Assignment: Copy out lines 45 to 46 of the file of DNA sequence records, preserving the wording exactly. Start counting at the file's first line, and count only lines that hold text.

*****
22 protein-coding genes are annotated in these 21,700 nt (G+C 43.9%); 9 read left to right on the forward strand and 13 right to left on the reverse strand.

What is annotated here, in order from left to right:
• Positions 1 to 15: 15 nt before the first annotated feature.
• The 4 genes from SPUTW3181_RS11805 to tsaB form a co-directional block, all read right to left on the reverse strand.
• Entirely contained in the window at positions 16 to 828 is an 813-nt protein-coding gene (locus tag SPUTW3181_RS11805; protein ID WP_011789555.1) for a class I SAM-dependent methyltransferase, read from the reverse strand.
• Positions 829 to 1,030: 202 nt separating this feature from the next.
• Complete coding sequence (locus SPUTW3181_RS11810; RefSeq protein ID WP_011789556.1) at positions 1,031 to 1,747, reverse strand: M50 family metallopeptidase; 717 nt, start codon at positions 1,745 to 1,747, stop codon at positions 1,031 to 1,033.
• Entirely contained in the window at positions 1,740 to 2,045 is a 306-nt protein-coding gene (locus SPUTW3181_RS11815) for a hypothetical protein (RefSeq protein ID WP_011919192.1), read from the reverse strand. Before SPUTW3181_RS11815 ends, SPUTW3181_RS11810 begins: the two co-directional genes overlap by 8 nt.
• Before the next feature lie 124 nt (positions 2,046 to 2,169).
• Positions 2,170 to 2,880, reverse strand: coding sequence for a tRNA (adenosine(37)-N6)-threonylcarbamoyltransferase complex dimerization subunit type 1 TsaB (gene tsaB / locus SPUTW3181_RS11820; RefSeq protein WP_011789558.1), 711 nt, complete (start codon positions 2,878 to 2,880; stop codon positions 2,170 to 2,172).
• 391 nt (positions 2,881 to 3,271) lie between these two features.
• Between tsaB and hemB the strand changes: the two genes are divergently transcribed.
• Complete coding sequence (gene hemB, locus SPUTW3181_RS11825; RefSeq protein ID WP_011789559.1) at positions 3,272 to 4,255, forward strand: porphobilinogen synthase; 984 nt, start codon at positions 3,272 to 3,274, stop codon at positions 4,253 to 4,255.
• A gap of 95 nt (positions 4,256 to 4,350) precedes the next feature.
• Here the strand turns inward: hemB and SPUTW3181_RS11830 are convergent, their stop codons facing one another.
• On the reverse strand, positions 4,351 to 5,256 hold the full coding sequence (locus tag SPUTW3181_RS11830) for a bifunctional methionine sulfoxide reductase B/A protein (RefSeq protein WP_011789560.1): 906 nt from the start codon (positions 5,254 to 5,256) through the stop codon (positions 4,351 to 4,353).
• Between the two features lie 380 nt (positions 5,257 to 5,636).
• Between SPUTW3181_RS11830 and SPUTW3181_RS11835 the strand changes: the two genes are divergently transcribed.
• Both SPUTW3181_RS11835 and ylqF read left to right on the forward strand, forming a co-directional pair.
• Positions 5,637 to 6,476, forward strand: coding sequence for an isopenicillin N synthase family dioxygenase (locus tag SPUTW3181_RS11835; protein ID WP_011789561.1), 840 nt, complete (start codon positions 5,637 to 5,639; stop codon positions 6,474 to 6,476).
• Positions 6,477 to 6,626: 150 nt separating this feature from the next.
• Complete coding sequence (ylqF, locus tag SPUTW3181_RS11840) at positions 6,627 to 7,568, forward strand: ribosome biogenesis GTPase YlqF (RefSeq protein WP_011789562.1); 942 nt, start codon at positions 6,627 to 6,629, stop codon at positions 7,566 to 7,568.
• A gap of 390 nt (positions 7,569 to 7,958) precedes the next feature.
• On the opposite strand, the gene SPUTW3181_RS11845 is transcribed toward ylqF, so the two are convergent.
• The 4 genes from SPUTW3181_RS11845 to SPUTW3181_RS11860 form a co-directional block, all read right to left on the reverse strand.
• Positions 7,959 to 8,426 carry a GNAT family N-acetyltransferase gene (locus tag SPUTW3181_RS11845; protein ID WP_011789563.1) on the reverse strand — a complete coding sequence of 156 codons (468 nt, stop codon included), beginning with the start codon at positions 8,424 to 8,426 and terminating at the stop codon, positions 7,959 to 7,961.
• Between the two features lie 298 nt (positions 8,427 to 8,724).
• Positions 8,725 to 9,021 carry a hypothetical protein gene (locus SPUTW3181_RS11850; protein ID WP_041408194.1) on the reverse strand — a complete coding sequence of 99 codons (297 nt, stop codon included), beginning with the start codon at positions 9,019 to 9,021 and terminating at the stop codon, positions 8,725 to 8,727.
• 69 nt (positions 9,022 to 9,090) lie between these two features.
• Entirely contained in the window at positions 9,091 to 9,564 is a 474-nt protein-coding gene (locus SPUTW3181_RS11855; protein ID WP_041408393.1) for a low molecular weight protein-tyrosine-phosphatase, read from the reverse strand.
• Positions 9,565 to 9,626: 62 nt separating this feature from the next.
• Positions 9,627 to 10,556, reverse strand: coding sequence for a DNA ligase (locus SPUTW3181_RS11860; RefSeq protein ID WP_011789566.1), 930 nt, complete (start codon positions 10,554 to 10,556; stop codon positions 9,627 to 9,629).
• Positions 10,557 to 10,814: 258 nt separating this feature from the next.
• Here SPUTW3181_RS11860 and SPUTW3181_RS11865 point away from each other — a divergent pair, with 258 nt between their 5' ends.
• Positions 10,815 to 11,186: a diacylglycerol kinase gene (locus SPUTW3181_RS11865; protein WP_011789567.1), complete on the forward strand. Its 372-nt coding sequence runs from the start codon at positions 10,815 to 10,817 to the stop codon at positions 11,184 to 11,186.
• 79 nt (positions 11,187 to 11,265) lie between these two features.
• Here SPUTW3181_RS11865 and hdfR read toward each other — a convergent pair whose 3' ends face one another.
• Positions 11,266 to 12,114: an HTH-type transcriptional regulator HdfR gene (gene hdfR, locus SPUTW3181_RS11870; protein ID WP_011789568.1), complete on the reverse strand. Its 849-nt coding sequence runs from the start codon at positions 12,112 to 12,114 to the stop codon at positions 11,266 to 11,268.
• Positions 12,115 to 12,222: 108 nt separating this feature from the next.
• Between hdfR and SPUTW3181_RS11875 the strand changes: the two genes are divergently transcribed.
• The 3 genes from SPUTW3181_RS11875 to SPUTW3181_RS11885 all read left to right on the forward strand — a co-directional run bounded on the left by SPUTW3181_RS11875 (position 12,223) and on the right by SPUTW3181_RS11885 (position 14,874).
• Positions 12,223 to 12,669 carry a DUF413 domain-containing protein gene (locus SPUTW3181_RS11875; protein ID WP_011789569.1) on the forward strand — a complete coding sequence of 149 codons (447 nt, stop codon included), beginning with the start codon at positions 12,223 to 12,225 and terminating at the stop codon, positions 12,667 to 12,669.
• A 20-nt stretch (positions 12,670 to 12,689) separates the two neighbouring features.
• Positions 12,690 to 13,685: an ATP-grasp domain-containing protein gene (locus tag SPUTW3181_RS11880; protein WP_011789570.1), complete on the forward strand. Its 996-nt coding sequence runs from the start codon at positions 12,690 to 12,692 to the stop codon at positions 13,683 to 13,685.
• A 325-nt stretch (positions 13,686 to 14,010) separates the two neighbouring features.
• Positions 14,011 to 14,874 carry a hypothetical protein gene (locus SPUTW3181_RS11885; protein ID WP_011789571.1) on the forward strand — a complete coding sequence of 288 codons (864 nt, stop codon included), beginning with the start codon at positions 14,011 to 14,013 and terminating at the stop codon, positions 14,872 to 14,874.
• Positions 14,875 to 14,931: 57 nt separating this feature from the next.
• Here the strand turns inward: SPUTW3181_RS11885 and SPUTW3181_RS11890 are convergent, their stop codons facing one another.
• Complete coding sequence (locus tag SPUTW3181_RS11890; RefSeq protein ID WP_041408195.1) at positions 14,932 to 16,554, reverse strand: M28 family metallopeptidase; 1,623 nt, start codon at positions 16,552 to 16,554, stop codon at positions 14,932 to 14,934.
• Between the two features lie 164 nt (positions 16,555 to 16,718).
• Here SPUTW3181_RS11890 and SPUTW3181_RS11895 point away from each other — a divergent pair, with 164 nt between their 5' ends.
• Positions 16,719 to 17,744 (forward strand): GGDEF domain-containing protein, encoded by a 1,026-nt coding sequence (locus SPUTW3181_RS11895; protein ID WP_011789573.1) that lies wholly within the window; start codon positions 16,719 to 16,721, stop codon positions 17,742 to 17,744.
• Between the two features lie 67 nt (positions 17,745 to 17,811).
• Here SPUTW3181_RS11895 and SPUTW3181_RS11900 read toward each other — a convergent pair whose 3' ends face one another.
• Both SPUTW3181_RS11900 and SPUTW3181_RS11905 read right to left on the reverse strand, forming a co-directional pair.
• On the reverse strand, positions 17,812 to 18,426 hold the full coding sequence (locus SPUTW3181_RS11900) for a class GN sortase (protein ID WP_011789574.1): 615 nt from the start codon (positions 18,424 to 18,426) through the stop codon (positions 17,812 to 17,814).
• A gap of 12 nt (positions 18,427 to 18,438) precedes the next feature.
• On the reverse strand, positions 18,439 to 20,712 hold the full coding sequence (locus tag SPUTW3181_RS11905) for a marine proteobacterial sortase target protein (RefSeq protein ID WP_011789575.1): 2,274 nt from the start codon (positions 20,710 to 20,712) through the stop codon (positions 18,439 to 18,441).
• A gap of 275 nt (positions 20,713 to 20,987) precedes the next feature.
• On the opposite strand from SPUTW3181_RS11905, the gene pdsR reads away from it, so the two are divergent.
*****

• A 325-nt stretch (positions 13,686 to 14,010) separates the two neighbouring features.
• Positions 14,011 to 14,874 carry a hypothetical protein gene (locus SPUTW3181_RS11885; protein ID WP_011789571.1) on the forward strand — a complete coding sequence of 288 codons (864 nt, stop codon included), beginning with the start codon at positions 14,011 to 14,013 and terminating at the stop codon, positions 14,872 to 14,874.